Tag: learning machines
Gluecon’s early bird pricing ends Friday, April 4th and I wanted to make sure you got the chance to register prior to the registration rates going up. When we started Gluecon with Eric Norlin six years ago, I don’t think any of us really had any idea about the true size of the wave of innovation that we were catching. Glue started out like a lot of tech conferences do, with a “business track” and a “technical track,” but we quickly realized what a mistake that was. Since then, Gluecon has transformed into a conference of what I assert is the deepest technical content available around the topics of cloud computing, mobile, big data, APIs and DevOps. The agenda is shaping up to be something really special. Use “brad12” to take 10% off of the early bird registration.
One of the things I love best about my Foundry Group partners is that they each have strong opinions. Another thing I love about them is that they each have big open ears.
I know a lot of people who have strong opinions. I know a lot of other people who are excellent listeners. The venn diagram of the intersection of the two is uncomfortably small.
I know a lot of people with strong opinions who think they are good listeners, but all you need to do is listen to a conversation between them and someone else to watch them talking all over the other person. Or asserting the same point over and over again, often using slightly different language, but not engaging in a process of trying to actually learn from the other person’s response. This is especially vexing to me when the person with strong opinions claims to have heard the other person (as in “I hear you, ok, that makes sense”) but then 24 hours later Mr. Strong Opinion is back on his original opinion with no explanation.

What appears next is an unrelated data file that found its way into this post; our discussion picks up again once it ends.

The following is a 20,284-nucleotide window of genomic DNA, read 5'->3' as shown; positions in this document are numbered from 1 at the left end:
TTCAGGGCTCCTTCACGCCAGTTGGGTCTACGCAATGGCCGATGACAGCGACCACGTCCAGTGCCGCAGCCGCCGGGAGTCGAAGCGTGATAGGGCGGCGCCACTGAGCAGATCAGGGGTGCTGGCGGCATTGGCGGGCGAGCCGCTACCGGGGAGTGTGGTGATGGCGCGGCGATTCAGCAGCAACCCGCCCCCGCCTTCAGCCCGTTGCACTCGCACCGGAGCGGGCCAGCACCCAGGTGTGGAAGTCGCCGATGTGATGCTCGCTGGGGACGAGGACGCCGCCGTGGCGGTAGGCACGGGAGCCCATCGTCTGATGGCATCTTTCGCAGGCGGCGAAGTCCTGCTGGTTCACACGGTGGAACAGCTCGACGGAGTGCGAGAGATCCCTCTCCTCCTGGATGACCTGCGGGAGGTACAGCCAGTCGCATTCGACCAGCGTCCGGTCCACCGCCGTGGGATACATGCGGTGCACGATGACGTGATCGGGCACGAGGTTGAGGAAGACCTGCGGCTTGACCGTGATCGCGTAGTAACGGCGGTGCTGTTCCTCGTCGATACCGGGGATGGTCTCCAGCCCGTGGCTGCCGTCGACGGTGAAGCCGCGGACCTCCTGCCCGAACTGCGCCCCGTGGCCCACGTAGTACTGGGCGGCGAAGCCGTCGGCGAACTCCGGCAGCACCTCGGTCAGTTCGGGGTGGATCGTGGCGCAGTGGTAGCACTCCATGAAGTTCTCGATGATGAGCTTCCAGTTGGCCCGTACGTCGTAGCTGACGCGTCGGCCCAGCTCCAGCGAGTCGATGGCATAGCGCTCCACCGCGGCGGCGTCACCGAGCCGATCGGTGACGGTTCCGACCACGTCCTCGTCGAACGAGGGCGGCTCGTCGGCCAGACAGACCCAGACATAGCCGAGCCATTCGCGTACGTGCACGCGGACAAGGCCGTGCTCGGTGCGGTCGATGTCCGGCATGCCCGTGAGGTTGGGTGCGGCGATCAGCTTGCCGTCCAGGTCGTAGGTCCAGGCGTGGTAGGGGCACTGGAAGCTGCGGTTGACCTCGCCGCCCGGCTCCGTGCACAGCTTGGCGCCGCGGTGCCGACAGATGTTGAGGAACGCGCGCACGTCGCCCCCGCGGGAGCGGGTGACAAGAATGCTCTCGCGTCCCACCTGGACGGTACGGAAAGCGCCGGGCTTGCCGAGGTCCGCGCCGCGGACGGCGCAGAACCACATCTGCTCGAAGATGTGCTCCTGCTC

In contrast, I know a lot of strong listeners who won’t express an opinion. The VC archetype that I describe as Mr. Socrates is a classic example of this. I expect most entrepreneurs can give many examples of them being on the receiving end of a stream of questions without any expressed perspective, null hypothesis, or summary of reaction. I hate these types of board meeting discussions – where the VCs just keep asking questions but never actually suggesting anything. There’s not wrong with inquiry and I definitely have my moments of “I don’t get this – I need to ask more questions” but in the absence of a feedback loop in the discussion, it’s very tiresome to me.
Big open ears doesn’t mean that you just listen. It means you are a good listener. An active listener. One who incorporates what he is hearing into the conversation in real time. You are comfortable responding with a modification to an opinion or perspective as a result of new information. You are comfortable challenging, and being challenged, in the goal of getting to a good collaborate answer, rather than just absorbing information but then coming back later as though there was never any information shared.
I’ve always had strong opinions. I can be a loudmouth and occasionally end up in lecture mode where I’m just trying to hammer home my point. My anecdotes and stories often run longer than they should (I blame my father for teaching me this particular “skill.”) But I always try to listen, am always willing to change my opinion based on new data, or explain my position from a different perspective after assimilating new data. When I realize I’m bloviating, I often call myself publicly on it in an effort to shift to listening mode. And I always try to learn from every interaction I have, no matter how satisfying or unenjoyable it is.
Do you have strong opinions AND big open ears?